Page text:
I love watching birds, but I’m not a bird-watcher.  I delight in watching a raptor circling above, soaring on the air currents, hunting for its next meal, or swallows darting to and fro over a field – appearing to fly for the pure delight of it, although they, too, are probably after food.  It’s breathtaking to watch a flock of birds at the beach flying in concert, turning in unison or in a sort of wave.

And I enjoy sitting on my deck in the morning listening to the birds sing.  Now since I never seem to actually see the individual singing, I have no idea which birds sound like what.  To be honest, I know very little about birds and couldn’t tell a sparrow from a chickadee from a wren.  But that doesn’t diminish my delight; the experience of listening to their song and watching them fly enriches my life.

I also enjoy tasting cheese.  I’m not sure how I got started.  When I was a kid, I liked mac and cheese and grilled cheese sandwiches, but that was about it.  Perhaps it was because my father’s tastes leaned toward extra sharp aged cheddar and that was a bit much for me.  Somewhere along the way, I must have tried some milder, gentler varieties and realized that I really did, in fact, like cheese.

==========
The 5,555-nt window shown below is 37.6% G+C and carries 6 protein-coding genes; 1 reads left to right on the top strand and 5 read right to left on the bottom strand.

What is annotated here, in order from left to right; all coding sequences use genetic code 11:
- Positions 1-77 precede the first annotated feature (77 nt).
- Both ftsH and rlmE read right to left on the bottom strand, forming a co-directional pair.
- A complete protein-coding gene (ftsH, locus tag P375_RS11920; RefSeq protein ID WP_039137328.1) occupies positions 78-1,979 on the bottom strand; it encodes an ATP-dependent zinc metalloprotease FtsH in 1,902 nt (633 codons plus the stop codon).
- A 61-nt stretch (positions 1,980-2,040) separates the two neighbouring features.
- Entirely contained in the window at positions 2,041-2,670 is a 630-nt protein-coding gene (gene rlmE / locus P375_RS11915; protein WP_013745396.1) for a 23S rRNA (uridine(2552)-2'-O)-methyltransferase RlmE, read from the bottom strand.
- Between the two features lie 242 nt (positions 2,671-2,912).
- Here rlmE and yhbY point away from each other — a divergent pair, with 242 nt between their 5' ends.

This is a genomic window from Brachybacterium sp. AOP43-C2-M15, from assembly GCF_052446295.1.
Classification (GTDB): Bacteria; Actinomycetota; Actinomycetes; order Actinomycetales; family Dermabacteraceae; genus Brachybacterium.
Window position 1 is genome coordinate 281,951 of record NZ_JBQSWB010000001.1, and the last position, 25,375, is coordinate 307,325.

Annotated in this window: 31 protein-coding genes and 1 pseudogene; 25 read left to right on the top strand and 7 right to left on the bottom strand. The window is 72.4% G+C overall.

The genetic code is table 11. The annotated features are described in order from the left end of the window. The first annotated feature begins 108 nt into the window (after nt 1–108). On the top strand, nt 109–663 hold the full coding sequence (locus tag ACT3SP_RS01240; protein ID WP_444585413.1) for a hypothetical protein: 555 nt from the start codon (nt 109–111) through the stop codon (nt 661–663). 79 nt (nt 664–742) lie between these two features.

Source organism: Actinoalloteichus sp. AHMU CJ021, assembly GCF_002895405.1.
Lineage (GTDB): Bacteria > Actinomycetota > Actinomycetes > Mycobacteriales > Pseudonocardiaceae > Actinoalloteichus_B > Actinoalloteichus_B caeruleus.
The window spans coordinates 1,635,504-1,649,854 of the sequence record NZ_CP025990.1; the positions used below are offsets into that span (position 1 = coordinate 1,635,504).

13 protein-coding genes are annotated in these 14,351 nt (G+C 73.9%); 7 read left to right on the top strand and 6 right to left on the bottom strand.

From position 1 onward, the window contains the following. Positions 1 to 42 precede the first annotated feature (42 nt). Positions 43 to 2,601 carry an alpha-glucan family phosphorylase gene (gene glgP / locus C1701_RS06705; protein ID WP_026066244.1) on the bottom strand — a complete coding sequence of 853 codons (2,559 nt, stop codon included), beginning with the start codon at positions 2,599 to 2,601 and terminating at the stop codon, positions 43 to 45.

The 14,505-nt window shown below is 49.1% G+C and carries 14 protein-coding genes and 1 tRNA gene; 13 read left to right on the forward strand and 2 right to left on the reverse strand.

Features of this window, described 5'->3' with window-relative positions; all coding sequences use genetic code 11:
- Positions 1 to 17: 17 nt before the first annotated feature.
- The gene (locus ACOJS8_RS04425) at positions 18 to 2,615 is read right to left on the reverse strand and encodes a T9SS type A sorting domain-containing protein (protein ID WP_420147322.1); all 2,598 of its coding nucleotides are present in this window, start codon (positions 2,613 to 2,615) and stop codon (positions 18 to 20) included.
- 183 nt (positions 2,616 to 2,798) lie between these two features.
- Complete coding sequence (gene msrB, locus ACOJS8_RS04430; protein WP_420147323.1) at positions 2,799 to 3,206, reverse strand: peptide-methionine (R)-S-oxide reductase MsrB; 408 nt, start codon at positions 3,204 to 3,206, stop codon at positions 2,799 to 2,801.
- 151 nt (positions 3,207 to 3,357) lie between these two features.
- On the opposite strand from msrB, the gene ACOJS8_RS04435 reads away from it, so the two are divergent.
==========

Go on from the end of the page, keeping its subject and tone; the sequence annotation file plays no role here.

I expanded my experience, tasting different types of cheeses – fresh cheese, aged cheese; creamy, crumbly; bloomy-rinded cheeses and cheese preserved in ash.
I tried cheese made from different kinds of milk – sheep, goat, and even buffalo.  I discovered that if I talked to the cheese monger, I could learn more about the cheeses and they could help me choose something I would like – even offering samples.  I heard cheese described as nutty or pungent or even grassy.  Since I don’t eat grass, I’m not sure what that’s supposed to mean.  When I travel abroad, I like to stop in a cheese shop and try some of the local cheese.  With their “little bit of English” and my “little bit of French” or whatever, we manage to communicate and I experience a new cheese for a picnic lunch.